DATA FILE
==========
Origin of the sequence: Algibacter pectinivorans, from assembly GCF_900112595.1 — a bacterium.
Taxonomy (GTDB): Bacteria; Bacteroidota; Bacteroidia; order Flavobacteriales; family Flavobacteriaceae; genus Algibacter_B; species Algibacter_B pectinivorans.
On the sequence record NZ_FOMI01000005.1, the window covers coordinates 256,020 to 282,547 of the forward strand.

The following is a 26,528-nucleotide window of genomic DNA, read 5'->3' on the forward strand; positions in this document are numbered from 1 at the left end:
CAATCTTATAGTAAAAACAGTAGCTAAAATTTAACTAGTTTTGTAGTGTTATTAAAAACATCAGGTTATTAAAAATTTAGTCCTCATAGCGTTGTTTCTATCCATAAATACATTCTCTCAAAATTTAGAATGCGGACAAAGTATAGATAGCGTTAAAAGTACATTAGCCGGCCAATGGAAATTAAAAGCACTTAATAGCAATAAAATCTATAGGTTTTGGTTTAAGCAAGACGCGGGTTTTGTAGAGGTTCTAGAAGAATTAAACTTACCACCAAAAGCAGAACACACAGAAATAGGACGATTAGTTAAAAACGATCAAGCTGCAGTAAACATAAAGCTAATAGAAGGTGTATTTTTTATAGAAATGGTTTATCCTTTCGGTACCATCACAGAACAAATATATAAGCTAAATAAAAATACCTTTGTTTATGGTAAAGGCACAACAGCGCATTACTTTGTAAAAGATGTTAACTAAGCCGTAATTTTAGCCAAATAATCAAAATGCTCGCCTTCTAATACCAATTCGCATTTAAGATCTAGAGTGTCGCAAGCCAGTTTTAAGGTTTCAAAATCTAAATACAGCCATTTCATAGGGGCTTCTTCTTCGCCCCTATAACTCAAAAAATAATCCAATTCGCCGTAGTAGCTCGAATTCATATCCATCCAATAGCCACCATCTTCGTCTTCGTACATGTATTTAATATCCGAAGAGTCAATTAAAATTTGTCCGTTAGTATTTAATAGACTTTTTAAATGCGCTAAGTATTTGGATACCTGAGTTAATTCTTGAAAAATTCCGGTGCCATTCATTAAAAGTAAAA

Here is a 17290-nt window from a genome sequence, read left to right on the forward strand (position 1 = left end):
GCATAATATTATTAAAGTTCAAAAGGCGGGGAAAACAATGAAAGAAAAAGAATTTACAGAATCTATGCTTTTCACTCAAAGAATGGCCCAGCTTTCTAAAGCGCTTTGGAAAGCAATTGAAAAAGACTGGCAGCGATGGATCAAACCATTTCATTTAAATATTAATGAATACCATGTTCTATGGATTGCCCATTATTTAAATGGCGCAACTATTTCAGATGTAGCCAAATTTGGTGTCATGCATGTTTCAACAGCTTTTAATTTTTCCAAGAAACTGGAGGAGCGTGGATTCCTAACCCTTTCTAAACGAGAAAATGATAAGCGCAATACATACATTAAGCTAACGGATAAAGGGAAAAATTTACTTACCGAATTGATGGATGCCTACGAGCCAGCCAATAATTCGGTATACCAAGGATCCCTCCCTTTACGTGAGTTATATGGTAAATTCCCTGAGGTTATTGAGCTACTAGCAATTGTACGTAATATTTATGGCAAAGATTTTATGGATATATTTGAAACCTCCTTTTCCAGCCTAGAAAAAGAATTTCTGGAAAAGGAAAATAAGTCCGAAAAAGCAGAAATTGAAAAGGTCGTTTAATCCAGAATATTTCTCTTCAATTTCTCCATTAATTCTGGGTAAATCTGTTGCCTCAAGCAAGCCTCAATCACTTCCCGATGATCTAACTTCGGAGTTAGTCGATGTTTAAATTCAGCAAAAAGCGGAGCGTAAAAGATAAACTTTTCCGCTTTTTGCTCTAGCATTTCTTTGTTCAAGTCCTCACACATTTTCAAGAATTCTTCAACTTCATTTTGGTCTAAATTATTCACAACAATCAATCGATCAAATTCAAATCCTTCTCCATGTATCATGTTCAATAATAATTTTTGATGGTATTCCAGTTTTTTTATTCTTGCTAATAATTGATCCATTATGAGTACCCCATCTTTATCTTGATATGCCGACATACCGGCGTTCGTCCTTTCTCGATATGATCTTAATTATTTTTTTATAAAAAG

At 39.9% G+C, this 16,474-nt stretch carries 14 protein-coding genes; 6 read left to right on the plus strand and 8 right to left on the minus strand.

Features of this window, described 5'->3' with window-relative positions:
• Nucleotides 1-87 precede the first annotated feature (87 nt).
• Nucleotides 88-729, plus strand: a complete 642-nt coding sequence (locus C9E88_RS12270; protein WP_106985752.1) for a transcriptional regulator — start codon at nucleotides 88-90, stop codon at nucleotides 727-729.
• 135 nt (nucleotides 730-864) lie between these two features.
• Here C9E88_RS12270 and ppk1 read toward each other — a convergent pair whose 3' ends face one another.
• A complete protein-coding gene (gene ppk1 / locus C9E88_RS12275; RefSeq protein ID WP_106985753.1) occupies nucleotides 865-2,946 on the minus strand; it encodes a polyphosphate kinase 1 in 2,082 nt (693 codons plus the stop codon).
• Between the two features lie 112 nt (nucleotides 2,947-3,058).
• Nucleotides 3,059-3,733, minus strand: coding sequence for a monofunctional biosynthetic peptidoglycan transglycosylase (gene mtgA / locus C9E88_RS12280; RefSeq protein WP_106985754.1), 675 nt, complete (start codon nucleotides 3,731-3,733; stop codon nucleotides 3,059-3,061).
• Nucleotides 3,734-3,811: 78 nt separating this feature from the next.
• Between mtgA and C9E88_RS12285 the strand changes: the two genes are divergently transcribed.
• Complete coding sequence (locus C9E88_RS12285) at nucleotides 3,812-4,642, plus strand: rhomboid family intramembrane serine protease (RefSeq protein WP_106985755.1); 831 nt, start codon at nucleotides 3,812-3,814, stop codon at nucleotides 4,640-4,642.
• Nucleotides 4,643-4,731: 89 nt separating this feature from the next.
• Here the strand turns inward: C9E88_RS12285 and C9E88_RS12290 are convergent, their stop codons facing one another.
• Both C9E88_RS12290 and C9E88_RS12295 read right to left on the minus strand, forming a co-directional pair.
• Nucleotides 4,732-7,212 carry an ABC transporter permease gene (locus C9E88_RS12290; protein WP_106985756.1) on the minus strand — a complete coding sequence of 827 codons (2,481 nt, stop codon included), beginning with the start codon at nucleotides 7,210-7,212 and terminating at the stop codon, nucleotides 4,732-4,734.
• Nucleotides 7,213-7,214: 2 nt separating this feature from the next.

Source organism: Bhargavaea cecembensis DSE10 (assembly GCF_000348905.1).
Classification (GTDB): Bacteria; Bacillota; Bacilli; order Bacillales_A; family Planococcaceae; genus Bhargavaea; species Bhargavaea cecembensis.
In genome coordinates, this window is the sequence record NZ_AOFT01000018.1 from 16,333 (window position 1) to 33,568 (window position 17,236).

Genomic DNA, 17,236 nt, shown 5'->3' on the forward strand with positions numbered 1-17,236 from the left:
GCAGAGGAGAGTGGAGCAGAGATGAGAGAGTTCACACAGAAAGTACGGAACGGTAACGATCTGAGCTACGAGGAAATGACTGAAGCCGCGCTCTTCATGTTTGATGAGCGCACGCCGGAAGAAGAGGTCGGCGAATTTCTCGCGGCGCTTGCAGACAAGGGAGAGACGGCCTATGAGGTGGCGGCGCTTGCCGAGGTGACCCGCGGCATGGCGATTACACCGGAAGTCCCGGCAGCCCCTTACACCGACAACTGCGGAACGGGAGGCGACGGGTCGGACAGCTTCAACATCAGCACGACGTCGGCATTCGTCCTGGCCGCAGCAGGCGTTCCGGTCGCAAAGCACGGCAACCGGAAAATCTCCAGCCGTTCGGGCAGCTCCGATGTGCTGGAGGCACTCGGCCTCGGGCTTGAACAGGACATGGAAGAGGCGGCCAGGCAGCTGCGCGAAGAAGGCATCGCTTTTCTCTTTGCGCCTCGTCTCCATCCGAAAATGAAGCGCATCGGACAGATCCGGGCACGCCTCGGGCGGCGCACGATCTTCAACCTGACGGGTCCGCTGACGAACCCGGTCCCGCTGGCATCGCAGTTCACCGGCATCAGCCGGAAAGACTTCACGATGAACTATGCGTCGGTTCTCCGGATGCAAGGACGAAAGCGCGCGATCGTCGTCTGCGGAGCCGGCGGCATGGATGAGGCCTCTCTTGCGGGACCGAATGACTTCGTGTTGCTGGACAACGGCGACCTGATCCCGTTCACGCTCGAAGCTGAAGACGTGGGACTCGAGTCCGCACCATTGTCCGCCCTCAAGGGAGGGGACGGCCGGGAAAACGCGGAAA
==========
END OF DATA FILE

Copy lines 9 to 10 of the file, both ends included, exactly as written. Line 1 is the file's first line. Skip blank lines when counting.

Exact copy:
Features of this window, described 5'->3' with window-relative positions:
• Nucleotides 1-87 precede the first annotated feature (87 nt).